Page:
Hazardous radioactive waste is building up at nuclear power plants across the country. For decades, the U-S government’s only plan was to stick that waste out of sight and out of mind … far below Yucca Mountain, Nevada. Recently, President Barack Obama scrapped that plan. Shawn Allee looks at where the President wants to go now:
Hazardous radioactive waste is building up at nuclear power plants across the country.
For decades, the U-S government’s only plan was to stick that waste out of sight and out of mind … far below Yucca Mountain, Nevada.
Recently, President Barack Obama scrapped that plan.
Shawn Allee looks at where the President wants to go now.
The old nuclear waste plan was simple: take spent fuel leftover from nuclear reactors and bury it under Yucca Mountain.
That would have moved the problem away from nuclear power plants and people who live nearby.
The Obama Administration cut the program but only said, the program “has not proven effective.”
Energy Secretary Steven Chu tried explaining that to the U-S Senate.
“I don’t believe one can say, scientists are willing to say Yucca Mountain is the ideal site, given what we know today and given what we believe can be developed in the next 50 years.”
So … Obama’s administration is switching gears, and government scientists have to adjust.
“I worked at Yucca Mountain for ten years.”
Mark Peters is a deputy director at Argonne National Laboratory west of Chicago.
“I ran the testing program, so I got intimate involvement in Yucca Mountain. The license application has pieces of me all through it.”
Peters says he’s disappointed Yucca Mountain was killed.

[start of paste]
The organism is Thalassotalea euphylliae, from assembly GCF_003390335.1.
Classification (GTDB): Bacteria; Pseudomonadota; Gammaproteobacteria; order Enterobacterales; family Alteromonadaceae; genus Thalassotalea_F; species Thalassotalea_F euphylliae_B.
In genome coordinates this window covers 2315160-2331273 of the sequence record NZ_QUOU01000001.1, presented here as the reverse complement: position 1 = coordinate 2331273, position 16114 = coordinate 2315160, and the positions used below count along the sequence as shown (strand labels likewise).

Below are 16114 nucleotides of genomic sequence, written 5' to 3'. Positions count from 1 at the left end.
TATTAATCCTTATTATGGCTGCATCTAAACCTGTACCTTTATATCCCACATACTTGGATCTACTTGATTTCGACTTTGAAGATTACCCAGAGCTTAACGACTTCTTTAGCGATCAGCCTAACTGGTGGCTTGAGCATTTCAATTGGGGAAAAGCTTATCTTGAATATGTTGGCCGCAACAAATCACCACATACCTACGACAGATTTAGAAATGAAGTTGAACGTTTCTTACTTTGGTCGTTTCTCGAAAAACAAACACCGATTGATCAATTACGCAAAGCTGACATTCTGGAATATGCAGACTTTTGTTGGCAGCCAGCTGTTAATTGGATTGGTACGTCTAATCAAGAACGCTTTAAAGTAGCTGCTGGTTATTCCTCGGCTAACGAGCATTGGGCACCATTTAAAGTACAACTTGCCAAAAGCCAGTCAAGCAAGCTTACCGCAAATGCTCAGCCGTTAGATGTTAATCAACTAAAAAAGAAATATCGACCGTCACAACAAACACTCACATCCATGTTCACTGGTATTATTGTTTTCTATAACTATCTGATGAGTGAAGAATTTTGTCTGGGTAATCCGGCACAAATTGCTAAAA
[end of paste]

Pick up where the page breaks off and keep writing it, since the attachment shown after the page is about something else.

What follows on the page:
But he says that’s a personal opinion – he’s on board with the new policy.
In fact … he’s helping it along.
Obama created a blue-ribbon commissison.
Commissioners will come up with new solutions for nuclear waste within two years.
Peters will tell them about new technology.
“There are advanced reactor concepts that could in fact do more effective burning of the fuel, so the spent fuel’s not so toxic when the fuel comes out.”
Peters says these “fast breeder reactors” might not just produce less nuclear waste.
They might use the old stuff that was supposed to head to Yucca.
“You extract the usable content, make a new fuel and burn it in a reactor, so you actually get to the point where you’re recycling the uranium and plutonium and other elements people’ve heard about.”
But Obama’s blue – ribbon nuclear waste commission could find problems with fast-breeder technology.
In the 1970s, we ran a commercial prototype, but it didn’t work very long.
Peters says new versions might be decades away.
There’s another problem, too.
“One important point is that there’s still waste from that process. So we have to go back to ultimately, some kind of geologic repository for part of the system.”
In other words … we’d have less waste, but we’d still have to bury it … somewhere.
History suggests there’s gonna be a squabble over any location.
After all, Yucca Mountain wasn’t the government’s first stab at an underground nuclear waste site.
“It had an embarassing failure in Lyons, Kansas between 1970 and 1972.”
That’s Sam Walker, a historian at the U-S Nuclear Regulatory Commission.
He’s talking about the old Atomic Energy Commission, or AEC.
The AEC pushed hard to bury nuclear waste in a salt mine, even though scientists in Kansas had doubts.
“And then it turned out that the salt mine they had planned to place the waste in was not technically suitable either. So, what the AEC did was to lose its battle on both political and technical grounds.”
Walker says for 15 years, the government scouted for another location to dump hazardous nuclear waste.
“There was lots of vocal public opposition to even investigating sites.”
Eventually, the debate got too hot.
Congress settled on Yucca Mountain, Nevada, even though scientists debated whether it’d work.
Congress kept Yucca Mountain going because it promised to keep nuclear waste out of everyone’s back yards … except for Nevada’s.
Now with Yucca Mountain out of the picture, it could take years for Obama’s administration to settle on a way to handle nuclear waste.
In the mean time, power plants across the country are stacking spent fuel in pools of water or in concrete casks.
For decades the federal government said this local storage is both safe and temporary.
It still says it’s safe, but now, no one’s sure what temporary really means.
For The Environment Report, I’m Shawn Allee.